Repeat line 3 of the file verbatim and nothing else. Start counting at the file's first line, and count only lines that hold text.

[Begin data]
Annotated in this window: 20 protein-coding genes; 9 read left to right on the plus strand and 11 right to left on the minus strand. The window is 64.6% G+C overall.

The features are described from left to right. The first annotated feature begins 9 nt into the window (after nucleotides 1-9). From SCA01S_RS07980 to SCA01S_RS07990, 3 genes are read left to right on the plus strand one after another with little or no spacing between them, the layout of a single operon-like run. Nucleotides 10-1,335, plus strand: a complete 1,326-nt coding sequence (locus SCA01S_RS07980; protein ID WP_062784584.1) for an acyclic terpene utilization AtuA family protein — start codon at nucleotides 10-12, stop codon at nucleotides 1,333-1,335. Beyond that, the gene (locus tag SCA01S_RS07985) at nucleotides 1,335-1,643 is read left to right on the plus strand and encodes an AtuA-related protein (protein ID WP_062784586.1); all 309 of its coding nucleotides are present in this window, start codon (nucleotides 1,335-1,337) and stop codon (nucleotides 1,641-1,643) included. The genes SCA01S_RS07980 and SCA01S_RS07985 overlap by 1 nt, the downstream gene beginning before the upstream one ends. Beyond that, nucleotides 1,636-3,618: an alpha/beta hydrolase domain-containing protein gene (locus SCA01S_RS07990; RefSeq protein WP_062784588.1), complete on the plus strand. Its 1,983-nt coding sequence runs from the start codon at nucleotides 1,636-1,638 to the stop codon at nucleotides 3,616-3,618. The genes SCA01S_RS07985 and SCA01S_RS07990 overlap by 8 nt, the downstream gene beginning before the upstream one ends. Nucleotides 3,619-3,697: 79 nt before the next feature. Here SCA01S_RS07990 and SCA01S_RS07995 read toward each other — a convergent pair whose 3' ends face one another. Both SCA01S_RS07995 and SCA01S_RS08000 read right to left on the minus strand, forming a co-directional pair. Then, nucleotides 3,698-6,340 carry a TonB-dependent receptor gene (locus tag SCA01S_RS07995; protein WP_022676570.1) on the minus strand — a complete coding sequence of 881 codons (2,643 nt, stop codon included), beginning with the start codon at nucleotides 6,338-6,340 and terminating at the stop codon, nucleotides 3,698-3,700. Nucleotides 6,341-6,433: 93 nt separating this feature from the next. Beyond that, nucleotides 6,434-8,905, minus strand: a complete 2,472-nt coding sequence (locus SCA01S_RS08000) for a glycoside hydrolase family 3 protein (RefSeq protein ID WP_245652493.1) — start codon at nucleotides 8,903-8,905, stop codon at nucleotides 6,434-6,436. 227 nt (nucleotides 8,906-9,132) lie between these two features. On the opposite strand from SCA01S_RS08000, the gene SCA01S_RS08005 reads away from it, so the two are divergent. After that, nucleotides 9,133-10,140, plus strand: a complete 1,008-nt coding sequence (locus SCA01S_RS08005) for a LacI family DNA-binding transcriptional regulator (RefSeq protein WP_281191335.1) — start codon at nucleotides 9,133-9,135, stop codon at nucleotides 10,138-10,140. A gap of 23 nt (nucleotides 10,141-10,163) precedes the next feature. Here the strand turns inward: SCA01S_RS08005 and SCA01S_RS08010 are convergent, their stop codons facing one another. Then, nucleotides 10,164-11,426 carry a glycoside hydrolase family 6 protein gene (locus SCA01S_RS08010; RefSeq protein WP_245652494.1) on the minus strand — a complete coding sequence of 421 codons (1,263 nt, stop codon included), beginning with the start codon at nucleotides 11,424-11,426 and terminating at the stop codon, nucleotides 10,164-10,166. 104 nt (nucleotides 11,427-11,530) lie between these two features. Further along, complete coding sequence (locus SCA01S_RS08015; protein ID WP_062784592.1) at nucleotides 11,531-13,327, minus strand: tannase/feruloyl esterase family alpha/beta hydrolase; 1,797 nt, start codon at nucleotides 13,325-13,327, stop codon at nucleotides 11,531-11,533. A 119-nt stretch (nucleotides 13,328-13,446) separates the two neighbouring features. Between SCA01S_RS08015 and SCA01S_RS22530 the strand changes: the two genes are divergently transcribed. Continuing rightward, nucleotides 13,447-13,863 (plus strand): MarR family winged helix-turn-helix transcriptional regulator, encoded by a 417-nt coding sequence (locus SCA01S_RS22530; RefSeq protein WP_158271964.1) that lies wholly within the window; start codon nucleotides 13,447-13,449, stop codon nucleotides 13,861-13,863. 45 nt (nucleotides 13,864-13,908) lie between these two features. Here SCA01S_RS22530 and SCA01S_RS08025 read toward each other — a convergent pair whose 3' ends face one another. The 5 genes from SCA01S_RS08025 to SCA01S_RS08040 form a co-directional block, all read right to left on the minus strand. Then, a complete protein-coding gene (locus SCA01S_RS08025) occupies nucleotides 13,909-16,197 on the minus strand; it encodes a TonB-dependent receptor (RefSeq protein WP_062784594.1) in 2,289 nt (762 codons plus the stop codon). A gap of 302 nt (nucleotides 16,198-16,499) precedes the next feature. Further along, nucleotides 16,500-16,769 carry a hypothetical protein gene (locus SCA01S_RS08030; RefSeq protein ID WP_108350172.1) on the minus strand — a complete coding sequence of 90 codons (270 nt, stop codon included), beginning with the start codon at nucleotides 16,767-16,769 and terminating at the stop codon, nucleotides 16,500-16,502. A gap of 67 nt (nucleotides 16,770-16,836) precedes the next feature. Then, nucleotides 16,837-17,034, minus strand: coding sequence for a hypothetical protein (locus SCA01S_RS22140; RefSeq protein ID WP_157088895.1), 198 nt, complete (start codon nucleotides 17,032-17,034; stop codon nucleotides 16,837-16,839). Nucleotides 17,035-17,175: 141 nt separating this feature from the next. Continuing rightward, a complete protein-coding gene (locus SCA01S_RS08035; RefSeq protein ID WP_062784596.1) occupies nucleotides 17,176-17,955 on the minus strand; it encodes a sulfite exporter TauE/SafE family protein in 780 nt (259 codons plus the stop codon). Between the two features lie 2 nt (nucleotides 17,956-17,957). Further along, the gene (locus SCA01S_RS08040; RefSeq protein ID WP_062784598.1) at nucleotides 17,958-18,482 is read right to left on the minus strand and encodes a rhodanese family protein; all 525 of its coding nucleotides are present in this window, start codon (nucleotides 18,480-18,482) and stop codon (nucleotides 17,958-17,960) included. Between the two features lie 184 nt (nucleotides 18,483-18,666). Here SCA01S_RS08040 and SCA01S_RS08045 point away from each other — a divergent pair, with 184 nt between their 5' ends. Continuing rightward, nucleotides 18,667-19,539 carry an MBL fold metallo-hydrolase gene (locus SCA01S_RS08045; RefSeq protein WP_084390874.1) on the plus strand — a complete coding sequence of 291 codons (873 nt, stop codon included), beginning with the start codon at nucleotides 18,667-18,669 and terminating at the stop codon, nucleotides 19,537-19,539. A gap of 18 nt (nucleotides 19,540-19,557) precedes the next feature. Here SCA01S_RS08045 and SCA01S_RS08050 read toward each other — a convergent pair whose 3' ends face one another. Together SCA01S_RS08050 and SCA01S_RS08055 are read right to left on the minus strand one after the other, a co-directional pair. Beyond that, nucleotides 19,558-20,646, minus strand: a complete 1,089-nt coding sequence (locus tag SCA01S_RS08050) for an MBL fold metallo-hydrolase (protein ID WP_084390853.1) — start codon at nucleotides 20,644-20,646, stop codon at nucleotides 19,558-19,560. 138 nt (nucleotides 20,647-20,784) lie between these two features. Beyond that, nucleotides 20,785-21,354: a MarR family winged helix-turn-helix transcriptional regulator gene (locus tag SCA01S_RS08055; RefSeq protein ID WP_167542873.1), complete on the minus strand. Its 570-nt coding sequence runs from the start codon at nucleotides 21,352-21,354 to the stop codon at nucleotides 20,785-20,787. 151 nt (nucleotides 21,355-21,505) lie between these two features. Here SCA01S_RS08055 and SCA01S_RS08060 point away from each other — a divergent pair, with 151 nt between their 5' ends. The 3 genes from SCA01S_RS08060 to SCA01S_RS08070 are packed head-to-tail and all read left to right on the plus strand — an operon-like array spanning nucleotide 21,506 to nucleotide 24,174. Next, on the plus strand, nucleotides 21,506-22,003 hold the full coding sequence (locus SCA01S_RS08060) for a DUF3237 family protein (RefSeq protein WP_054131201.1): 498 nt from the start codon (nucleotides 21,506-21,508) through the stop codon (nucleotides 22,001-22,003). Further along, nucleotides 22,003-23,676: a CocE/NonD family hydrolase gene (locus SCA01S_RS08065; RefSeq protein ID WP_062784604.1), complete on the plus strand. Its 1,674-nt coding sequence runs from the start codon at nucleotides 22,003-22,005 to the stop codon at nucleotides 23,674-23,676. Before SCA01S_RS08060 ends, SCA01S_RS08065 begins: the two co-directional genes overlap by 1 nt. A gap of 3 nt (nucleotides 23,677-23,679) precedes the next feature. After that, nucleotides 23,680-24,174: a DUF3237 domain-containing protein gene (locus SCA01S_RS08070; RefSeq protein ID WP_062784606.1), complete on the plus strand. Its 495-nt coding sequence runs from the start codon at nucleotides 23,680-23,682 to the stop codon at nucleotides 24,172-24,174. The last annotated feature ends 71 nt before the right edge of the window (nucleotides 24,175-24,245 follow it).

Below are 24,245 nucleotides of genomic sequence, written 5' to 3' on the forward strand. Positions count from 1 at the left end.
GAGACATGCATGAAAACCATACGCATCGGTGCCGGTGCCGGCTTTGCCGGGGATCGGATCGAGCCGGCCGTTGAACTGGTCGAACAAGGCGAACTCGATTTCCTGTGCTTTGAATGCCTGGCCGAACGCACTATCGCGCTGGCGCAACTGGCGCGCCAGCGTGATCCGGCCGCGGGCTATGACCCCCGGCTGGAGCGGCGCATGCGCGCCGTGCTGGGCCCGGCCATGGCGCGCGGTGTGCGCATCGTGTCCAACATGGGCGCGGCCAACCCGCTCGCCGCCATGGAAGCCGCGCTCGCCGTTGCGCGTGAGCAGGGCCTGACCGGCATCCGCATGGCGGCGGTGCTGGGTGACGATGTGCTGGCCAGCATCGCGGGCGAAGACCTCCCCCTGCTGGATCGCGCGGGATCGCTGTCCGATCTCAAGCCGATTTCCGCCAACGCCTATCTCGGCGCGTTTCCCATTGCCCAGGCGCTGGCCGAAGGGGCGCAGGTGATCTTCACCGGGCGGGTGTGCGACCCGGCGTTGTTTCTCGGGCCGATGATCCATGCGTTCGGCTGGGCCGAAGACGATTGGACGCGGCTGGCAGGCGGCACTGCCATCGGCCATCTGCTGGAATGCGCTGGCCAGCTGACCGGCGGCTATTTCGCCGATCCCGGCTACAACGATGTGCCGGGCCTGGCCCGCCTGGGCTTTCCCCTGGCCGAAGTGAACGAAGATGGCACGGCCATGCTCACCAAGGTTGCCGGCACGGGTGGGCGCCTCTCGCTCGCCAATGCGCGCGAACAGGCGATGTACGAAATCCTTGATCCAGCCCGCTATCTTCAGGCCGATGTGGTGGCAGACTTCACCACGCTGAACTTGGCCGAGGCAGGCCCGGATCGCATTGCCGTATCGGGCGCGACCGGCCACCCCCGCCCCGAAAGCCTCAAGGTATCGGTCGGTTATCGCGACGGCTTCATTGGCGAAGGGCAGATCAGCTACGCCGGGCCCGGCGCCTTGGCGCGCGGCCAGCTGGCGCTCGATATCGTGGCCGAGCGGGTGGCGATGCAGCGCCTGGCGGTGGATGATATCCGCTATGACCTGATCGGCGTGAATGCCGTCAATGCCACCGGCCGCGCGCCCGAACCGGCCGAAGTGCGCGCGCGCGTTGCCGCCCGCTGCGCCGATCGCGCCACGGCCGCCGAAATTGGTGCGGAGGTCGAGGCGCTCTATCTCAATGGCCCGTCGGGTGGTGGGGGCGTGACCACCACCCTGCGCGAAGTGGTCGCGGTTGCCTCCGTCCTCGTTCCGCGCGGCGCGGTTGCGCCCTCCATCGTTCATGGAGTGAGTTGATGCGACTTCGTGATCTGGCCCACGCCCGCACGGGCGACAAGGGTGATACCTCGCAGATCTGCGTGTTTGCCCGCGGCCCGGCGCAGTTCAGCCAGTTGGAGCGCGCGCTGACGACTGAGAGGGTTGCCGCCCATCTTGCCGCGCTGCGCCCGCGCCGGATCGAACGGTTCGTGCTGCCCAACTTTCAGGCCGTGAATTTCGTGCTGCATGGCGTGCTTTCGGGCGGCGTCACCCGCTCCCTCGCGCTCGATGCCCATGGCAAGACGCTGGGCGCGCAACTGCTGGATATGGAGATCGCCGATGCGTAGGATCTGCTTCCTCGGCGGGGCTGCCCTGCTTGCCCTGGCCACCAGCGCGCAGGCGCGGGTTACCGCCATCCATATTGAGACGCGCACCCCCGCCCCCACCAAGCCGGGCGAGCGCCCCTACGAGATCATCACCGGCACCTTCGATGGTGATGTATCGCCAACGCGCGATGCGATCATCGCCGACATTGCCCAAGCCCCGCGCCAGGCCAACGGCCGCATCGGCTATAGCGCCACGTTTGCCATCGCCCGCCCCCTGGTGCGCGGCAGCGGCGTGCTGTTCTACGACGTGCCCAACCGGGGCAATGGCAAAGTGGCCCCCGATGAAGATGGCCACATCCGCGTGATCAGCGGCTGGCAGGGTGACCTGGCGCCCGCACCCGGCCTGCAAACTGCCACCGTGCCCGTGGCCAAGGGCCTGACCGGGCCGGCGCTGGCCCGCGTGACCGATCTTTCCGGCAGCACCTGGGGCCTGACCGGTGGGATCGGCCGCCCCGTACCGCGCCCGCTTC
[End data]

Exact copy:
Below are 24,245 nucleotides of genomic sequence, written 5' to 3' on the forward strand. Positions count from 1 at the left end.